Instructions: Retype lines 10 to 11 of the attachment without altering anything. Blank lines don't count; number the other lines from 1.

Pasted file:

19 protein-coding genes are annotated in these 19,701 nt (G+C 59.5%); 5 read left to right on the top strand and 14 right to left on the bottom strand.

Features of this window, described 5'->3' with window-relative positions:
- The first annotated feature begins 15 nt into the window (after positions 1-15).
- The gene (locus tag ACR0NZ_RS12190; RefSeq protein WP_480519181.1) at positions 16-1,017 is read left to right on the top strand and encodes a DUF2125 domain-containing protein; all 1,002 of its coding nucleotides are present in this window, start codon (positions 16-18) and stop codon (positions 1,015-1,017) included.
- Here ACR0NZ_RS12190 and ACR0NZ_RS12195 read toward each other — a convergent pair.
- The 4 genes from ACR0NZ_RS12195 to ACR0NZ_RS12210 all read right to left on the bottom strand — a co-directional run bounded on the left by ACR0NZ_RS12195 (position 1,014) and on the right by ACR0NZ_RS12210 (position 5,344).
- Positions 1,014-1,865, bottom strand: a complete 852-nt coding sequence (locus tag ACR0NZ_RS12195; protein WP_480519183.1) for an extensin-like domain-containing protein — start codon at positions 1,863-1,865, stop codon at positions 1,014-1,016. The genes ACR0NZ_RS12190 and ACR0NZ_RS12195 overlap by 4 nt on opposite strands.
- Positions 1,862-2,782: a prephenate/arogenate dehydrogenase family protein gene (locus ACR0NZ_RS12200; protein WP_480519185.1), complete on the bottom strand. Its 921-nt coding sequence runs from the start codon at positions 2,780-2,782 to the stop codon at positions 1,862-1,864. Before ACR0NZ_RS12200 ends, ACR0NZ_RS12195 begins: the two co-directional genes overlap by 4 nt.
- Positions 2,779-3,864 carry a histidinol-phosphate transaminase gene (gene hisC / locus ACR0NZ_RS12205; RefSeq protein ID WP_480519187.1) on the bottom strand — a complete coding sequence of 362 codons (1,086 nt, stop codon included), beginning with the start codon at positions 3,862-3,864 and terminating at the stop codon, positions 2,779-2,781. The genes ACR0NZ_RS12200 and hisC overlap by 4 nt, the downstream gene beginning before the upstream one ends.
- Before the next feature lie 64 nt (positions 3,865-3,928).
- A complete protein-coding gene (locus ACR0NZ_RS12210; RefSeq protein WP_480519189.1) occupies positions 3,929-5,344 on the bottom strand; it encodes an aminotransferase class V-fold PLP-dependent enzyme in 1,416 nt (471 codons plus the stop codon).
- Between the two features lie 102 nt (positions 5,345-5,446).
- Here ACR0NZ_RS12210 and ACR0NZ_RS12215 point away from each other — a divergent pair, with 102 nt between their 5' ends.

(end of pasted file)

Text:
- Before the next feature lie 64 nt (positions 3,865-3,928).
- A complete protein-coding gene (locus ACR0NZ_RS12210; RefSeq protein WP_480519189.1) occupies positions 3,929-5,344 on the bottom strand; it encodes an aminotransferase class V-fold PLP-dependent enzyme in 1,416 nt (471 codons plus the stop codon).